Fifty-five patients with extramammary Paget's disease were the source of material for this study. Step-sections were done through most of the specimens. Clinical information, including follow-up, was obtained on 45 of the 55 patients.
Extramammary Paget's disease could be divided histologically according to where Paget cells were found, namely: 1) wholly within the epidermis and the epithelial structures of adnexa; 2) within the epidermis, the epithelial structures of adnexa, and the dermis; 3) within the epidermis, the epithelial structures of adnexa, and contiguous epithelia of other organs such as the genitourinary and gastrointestinal tracts.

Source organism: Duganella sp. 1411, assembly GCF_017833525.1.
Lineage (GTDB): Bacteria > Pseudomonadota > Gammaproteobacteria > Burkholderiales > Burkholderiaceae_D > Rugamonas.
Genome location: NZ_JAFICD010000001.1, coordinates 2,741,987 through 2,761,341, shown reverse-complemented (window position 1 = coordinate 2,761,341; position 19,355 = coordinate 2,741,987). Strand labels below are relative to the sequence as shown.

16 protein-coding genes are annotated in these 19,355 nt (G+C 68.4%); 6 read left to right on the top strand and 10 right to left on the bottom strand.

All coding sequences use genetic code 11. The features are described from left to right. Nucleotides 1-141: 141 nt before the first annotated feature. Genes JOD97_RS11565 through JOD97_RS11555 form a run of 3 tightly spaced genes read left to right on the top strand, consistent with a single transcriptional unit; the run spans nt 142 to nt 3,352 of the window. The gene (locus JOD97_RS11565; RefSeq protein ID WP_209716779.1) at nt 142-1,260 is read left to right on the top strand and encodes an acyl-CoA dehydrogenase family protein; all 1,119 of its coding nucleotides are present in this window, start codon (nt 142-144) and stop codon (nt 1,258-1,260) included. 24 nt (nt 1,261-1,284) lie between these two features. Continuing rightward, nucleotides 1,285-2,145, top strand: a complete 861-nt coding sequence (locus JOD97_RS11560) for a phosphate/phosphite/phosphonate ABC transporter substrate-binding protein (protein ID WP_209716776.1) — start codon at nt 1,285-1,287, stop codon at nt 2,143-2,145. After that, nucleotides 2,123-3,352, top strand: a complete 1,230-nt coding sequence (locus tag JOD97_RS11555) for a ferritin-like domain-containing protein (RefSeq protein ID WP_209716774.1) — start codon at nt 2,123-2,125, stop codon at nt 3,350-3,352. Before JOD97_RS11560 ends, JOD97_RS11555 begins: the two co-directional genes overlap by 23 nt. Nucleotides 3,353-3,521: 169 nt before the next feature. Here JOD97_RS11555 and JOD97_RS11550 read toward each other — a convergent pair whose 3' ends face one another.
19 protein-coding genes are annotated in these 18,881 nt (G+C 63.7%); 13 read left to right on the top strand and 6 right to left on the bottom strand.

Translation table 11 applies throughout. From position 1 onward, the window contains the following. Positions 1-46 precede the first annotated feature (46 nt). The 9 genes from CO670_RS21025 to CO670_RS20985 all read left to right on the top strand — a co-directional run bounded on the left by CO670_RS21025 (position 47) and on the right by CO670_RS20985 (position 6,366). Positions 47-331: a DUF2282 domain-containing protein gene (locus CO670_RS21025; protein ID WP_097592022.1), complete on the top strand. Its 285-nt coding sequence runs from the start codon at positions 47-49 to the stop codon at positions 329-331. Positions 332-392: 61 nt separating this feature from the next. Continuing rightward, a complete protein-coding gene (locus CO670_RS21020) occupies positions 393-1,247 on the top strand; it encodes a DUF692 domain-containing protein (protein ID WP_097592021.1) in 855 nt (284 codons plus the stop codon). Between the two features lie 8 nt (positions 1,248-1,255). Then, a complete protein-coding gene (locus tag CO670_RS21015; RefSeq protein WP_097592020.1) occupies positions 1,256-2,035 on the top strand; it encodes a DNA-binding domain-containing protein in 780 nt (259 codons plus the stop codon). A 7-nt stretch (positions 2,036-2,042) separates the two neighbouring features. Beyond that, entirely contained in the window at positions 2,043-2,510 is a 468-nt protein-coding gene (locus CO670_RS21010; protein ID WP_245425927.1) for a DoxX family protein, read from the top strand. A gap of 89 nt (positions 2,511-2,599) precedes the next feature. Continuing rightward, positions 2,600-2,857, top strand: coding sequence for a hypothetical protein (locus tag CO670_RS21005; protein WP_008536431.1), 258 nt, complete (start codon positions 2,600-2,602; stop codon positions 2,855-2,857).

Our conclusions are that extramammary Paget's disease is more than one disease and in most instances begins in the epidermis as an adenocarcinoma and extends from there into contiguous epithelium of hair follicles and eccrine sweat ducts. Uncommonly, Paget cells extend from the epidermis into the dermis and from there may metastasize. Rarely, extramammary Paget's disease results from direct extension into the skin of an adenocarcinoma in a contiguous organ such as the genitourinary or gastrointestinal tract.